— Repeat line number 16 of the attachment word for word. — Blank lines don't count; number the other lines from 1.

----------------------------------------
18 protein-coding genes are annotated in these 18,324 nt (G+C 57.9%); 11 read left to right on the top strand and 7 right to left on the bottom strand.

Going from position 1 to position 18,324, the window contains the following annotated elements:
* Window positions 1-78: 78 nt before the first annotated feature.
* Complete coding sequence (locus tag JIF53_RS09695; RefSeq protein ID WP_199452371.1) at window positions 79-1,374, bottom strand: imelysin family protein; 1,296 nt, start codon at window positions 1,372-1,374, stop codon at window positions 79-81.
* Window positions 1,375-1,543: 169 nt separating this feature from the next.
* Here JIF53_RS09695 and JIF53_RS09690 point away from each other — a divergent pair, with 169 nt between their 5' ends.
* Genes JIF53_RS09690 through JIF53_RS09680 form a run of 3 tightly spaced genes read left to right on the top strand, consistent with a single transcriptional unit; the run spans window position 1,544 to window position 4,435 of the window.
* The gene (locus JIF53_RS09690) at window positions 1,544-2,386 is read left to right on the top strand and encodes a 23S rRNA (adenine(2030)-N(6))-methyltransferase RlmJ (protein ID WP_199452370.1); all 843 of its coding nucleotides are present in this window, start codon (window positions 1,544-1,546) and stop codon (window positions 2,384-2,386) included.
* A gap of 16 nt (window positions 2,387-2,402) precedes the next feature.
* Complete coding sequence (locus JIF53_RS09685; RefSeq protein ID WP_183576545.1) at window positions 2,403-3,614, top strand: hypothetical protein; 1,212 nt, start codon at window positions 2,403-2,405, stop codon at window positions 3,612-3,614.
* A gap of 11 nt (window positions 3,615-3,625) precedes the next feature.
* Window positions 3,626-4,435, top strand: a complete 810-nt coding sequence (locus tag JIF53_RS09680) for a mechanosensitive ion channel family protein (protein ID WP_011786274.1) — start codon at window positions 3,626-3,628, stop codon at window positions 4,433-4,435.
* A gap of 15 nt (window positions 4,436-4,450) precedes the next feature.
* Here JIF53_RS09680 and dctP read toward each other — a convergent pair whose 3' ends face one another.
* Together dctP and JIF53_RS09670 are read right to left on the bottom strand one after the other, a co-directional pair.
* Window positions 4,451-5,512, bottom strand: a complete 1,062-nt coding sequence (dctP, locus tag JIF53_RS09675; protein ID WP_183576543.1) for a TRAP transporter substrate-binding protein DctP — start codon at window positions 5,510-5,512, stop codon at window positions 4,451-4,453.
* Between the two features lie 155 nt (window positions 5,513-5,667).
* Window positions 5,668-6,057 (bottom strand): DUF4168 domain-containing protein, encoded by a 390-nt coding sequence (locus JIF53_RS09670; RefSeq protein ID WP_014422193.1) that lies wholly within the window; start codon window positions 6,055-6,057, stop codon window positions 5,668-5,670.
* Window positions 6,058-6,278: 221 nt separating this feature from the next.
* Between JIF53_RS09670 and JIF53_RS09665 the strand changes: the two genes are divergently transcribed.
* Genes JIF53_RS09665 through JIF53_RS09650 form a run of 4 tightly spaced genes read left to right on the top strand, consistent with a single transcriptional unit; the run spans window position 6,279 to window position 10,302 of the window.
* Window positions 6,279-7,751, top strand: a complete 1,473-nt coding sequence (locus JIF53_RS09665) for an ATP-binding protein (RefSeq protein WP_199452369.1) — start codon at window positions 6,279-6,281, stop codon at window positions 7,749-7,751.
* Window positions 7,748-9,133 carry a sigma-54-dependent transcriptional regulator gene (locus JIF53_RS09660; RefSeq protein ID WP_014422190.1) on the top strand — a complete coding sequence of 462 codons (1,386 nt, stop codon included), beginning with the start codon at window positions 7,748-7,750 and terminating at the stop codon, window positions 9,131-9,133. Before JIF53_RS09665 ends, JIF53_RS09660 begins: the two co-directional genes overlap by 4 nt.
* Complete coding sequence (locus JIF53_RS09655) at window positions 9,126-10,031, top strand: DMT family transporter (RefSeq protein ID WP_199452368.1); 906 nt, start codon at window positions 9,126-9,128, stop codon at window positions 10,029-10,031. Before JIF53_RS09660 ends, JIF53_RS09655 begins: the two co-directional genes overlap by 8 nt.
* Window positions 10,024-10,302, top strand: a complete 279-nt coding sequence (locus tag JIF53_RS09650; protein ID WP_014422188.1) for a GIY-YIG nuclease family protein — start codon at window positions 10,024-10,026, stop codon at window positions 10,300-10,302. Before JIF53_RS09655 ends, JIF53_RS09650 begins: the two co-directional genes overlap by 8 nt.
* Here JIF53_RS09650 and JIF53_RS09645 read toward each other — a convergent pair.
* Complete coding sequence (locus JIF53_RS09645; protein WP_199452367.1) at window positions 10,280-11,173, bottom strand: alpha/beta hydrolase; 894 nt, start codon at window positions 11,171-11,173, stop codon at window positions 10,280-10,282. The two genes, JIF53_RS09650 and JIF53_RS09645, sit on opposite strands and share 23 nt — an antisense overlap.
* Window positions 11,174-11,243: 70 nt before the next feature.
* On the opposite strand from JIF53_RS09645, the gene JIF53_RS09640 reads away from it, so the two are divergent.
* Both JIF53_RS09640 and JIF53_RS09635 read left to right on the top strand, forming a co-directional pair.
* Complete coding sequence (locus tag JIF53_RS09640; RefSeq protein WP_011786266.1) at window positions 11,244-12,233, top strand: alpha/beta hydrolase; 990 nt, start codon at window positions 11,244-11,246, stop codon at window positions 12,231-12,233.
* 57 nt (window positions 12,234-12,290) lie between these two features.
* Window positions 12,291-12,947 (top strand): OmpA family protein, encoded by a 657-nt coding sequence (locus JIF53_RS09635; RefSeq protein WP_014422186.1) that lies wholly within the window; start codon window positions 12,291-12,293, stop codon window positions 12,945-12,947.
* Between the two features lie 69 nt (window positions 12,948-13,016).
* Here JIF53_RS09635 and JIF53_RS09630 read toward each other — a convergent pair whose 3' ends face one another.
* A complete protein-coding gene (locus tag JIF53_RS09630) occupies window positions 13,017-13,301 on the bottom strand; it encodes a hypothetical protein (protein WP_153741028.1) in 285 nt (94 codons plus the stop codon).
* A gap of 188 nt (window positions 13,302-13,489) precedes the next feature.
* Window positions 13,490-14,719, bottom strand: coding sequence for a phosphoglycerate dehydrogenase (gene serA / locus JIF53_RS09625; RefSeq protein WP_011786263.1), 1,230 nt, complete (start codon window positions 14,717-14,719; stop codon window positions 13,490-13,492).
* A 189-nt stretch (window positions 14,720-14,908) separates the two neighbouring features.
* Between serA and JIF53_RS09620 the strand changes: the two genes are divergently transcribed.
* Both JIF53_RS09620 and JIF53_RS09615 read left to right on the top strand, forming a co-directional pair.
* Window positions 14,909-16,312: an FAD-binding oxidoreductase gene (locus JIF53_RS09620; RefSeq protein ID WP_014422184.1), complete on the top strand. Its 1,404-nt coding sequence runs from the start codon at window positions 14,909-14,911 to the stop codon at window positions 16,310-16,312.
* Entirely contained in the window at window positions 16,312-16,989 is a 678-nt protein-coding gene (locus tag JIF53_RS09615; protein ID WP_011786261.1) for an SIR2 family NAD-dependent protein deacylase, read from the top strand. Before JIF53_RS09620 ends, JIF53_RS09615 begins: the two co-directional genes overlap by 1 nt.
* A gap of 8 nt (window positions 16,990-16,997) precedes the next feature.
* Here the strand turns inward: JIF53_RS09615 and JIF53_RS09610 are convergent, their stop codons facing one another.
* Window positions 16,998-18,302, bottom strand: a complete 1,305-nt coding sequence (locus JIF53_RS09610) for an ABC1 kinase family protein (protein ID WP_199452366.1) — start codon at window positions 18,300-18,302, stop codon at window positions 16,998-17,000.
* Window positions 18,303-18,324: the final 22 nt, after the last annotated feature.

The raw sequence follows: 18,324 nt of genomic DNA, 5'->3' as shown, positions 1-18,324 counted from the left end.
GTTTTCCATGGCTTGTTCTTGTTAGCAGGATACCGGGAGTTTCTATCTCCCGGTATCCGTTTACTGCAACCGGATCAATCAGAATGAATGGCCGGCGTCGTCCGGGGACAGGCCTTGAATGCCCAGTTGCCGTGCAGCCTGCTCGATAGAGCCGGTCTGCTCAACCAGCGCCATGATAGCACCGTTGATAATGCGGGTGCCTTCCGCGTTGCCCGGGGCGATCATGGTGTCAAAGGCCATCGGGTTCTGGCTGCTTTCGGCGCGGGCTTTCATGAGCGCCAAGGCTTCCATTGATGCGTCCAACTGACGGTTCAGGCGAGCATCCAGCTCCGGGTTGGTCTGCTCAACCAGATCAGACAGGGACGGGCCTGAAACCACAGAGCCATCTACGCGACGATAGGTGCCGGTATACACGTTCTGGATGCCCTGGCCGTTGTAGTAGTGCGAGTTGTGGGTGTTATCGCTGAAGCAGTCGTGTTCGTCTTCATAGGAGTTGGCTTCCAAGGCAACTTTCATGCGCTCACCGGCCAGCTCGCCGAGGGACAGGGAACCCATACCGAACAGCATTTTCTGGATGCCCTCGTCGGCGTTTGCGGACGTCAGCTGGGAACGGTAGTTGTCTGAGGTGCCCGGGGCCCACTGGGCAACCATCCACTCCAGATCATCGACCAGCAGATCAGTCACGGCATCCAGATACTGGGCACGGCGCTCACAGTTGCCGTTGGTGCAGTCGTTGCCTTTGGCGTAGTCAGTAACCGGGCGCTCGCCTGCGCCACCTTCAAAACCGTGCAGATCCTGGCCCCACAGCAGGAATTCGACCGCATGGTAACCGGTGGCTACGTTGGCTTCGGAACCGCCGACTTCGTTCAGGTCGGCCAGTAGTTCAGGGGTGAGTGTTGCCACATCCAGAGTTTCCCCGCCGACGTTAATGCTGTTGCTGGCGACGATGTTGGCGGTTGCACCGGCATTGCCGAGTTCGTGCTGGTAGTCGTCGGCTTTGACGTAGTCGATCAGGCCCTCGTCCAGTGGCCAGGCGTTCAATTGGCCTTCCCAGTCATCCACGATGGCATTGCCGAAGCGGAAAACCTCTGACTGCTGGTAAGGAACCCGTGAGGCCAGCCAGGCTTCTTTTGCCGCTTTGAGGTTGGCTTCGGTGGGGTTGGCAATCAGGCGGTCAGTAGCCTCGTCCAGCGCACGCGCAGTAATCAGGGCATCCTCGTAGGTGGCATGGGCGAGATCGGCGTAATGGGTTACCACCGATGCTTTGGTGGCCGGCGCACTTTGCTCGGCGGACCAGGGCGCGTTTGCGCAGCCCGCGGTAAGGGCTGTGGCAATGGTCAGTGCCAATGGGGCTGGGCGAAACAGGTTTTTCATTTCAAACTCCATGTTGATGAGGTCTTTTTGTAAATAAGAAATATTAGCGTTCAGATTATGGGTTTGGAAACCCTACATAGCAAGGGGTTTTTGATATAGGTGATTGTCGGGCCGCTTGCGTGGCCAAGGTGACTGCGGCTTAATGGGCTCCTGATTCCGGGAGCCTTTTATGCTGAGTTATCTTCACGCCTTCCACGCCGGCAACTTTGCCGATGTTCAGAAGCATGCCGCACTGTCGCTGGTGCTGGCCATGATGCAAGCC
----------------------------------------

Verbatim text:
* Window positions 4,451-5,512, bottom strand: a complete 1,062-nt coding sequence (dctP, locus tag JIF53_RS09675; protein ID WP_183576543.1) for a TRAP transporter substrate-binding protein DctP — start codon at window positions 5,510-5,512, stop codon at window positions 4,451-4,453.